The Falcons will be cooked in France, unless…

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Hosts France, Korea Republic, and Norway. That’s the nut the Nigeria Women national soccer team, the Super Falcons have been given to crack in the first round of the FIFA Women’s World Cup in France in 2019. In sports, we say impossible is nothing; but given what we saw at the Africa Women’s Championship in Ghana, Nigeria may be on the way home again after three games, unless…

The Falcons win the first game against Norway. It’s very difficult to visualize a Nigeria win over Norway, especially as the two previous meetings against the Scandinavians yielded 11 goals for the Grasshoppers and a solitary one for the Falcons. But the last of those victories was 18 years ago, and the stock of the Norwegians has taken a dive since then. That Norway was the one that won a rash of medals in Europe, at the Olympics and at the World Championships; but they have not won any title since 2000, and were knocked out at the second round by England at the last World Cup. The Falcons were not convincing in Ghana, but they are African Champions.  A win against Norway will lift the Falcons, and give them the hope of getting a result against Korea Republic. The other option is…

The Falcons get a draw against Norway, and secure the win over Korea Republic. While a win against Norway is difficult to visualize, a draw is possibility; and a win against Korea Republic is not that hard to see happening. But it must be stressed that it is easier said than done. The Falcons and the Taegeuk Ladies have never met at this level, but the Falcons have played their northern neighbours twice: they won one and lost the other. The key for the Falcons is that they will be an unknown quantity to the Koreans, who are likely to be stronger, and are likely to be more skilful. The Koreans will be tactically better, and will be stronger as the game progresses. The key then, is for the Falcons to take their chances early, and hunker down when Korea turn on the heat. It will be tough, but it can be done.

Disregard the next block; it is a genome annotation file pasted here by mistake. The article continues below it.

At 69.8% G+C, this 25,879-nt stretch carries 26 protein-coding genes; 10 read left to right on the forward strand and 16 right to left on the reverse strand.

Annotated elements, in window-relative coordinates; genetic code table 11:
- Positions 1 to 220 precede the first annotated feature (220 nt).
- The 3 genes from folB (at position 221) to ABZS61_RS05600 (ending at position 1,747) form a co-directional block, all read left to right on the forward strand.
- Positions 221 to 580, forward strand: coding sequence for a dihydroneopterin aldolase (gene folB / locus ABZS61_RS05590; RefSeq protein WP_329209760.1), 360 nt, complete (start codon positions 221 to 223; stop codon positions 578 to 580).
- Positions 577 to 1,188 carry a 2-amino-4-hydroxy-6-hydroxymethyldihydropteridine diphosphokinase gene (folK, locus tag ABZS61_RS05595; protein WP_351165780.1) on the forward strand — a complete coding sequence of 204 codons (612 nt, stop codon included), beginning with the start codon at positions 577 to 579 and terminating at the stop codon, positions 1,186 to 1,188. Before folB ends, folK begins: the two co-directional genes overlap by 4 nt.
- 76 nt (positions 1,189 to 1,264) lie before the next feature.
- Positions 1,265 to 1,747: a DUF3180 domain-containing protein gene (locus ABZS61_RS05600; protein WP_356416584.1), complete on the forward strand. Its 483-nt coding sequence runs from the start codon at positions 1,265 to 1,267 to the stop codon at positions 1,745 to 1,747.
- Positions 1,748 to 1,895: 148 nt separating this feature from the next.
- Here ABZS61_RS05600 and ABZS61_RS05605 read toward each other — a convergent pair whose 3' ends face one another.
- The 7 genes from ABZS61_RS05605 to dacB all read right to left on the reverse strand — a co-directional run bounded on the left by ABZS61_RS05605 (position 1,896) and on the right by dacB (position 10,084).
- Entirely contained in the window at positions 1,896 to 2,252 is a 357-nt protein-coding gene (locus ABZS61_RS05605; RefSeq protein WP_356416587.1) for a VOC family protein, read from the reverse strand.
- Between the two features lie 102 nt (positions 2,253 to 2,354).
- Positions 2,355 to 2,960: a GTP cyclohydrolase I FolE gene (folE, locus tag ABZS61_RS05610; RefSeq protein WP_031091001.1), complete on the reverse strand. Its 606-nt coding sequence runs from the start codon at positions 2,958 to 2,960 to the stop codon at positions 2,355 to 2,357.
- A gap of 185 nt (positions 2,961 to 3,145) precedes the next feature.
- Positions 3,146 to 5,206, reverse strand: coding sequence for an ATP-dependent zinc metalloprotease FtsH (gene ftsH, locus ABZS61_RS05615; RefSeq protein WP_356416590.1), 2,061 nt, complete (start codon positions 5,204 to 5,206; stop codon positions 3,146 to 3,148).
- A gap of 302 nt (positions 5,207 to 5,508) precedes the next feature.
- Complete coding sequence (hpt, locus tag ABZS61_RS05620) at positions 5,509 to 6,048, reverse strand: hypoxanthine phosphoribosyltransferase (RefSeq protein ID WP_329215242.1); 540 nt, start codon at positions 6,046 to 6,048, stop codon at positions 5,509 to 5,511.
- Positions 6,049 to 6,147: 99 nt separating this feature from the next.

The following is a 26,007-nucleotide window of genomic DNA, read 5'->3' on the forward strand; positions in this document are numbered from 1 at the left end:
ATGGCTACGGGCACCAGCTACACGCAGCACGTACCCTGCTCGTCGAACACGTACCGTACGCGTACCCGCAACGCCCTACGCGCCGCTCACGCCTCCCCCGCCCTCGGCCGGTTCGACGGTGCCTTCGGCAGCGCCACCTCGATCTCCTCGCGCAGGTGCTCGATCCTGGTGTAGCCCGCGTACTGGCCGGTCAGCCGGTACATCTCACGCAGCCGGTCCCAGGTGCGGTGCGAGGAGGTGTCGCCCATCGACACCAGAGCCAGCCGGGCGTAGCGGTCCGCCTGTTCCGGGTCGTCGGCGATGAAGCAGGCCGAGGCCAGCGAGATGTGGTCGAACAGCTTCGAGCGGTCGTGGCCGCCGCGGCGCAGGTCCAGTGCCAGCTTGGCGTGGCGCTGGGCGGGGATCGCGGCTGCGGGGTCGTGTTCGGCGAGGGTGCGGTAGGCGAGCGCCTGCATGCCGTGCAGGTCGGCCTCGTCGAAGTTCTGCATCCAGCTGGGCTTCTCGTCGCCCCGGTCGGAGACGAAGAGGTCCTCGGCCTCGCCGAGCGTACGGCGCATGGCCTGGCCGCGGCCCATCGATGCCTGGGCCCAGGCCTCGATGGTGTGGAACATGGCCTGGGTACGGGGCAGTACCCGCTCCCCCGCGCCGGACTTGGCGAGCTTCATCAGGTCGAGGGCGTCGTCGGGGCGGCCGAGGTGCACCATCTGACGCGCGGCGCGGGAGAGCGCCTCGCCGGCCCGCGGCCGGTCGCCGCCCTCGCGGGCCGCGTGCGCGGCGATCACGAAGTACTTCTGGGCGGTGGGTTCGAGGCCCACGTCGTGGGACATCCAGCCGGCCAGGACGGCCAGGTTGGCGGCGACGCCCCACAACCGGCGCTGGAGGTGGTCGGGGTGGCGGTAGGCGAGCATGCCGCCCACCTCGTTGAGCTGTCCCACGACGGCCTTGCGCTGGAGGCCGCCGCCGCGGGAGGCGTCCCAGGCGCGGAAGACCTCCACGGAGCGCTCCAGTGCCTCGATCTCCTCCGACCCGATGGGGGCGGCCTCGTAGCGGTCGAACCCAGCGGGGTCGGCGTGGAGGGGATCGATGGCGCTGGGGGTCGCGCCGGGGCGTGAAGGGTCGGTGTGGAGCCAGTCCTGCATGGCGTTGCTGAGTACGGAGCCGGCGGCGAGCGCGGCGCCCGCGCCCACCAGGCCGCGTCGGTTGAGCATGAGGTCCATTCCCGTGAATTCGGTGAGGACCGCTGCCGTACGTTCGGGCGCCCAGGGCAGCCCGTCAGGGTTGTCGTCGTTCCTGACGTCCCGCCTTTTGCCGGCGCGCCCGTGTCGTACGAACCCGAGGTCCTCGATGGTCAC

Before these options can become viable though, there are a couple of things that the Nigeria Football Federation and Thomas Dennerby need to address. There is a minor reference to one in an earlier article, here is the expanded version:

Use the January camp opening to forge a new team. Yep, a new team. This solution is so simple it is ridiculous. Football is a team game; that is a popular saying; it is also a known fact that big names don’t play football, people do. Therefore, Dennerby and the NFF should stick to the January camping plan. That group that we saw in Ghana wasn’t a team; those were talented individuals with the team chemistry of a pickup side. Some pickup sides even have better cohesion. That camping exercise is the chance for Dennerby to stamp his style on the team, and win the respect of Nigerians. He can develop a unit that thinks as one, moves as one, and take the chances they create. If he can set his mind to this, the Falcons are halfway there.

The number of groups mean that four third placed teams will qualify alongside the top two of each unit. So, if the Falcons secure a good third place finish, they face the winners of Group C. The confidence level following qualification would be high, and anything can happen. All these are possible, but it starts with the preparations from January, and with those first two games in France.

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